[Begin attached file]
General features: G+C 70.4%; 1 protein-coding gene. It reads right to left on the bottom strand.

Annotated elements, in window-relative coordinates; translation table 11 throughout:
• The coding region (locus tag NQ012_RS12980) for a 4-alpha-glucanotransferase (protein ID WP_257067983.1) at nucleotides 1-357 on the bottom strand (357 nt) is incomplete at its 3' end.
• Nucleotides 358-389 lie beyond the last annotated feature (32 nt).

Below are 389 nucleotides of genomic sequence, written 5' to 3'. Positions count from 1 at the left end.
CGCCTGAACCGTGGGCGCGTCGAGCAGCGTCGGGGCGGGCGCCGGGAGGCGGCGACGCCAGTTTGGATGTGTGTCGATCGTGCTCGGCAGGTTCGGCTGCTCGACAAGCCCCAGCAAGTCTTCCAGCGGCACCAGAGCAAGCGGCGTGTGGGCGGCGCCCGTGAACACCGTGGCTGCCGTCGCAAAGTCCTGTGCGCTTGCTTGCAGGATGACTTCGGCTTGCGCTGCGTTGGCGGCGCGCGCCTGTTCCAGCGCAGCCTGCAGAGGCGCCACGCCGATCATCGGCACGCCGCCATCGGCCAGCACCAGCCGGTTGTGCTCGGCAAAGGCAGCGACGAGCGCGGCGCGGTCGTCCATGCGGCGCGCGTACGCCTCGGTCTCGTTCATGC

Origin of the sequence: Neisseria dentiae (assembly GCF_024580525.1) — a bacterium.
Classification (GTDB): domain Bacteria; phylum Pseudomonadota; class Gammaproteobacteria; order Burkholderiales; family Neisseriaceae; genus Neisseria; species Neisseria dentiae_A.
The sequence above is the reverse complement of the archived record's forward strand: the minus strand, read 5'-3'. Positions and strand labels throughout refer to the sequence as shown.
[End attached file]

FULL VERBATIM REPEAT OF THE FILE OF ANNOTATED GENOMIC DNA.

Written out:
General features: G+C 70.4%; 1 protein-coding gene. It reads right to left on the bottom strand.

Annotated elements, in window-relative coordinates; translation table 11 throughout:
• The coding region (locus tag NQ012_RS12980) for a 4-alpha-glucanotransferase (protein ID WP_257067983.1) at nucleotides 1-357 on the bottom strand (357 nt) is incomplete at its 3' end.
• Nucleotides 358-389 lie beyond the last annotated feature (32 nt).

Below are 389 nucleotides of genomic sequence, written 5' to 3'. Positions count from 1 at the left end.
CGCCTGAACCGTGGGCGCGTCGAGCAGCGTCGGGGCGGGCGCCGGGAGGCGGCGACGCCAGTTTGGATGTGTGTCGATCGTGCTCGGCAGGTTCGGCTGCTCGACAAGCCCCAGCAAGTCTTCCAGCGGCACCAGAGCAAGCGGCGTGTGGGCGGCGCCCGTGAACACCGTGGCTGCCGTCGCAAAGTCCTGTGCGCTTGCTTGCAGGATGACTTCGGCTTGCGCTGCGTTGGCGGCGCGCGCCTGTTCCAGCGCAGCCTGCAGAGGCGCCACGCCGATCATCGGCACGCCGCCATCGGCCAGCACCAGCCGGTTGTGCTCGGCAAAGGCAGCGACGAGCGCGGCGCGGTCGTCCATGCGGCGCGCGTACGCCTCGGTCTCGTTCATGC

Origin of the sequence: Neisseria dentiae (assembly GCF_024580525.1) — a bacterium.
Classification (GTDB): domain Bacteria; phylum Pseudomonadota; class Gammaproteobacteria; order Burkholderiales; family Neisseriaceae; genus Neisseria; species Neisseria dentiae_A.
The sequence above is the reverse complement of the archived record's forward strand: the minus strand, read 5'-3'. Positions and strand labels throughout refer to the sequence as shown.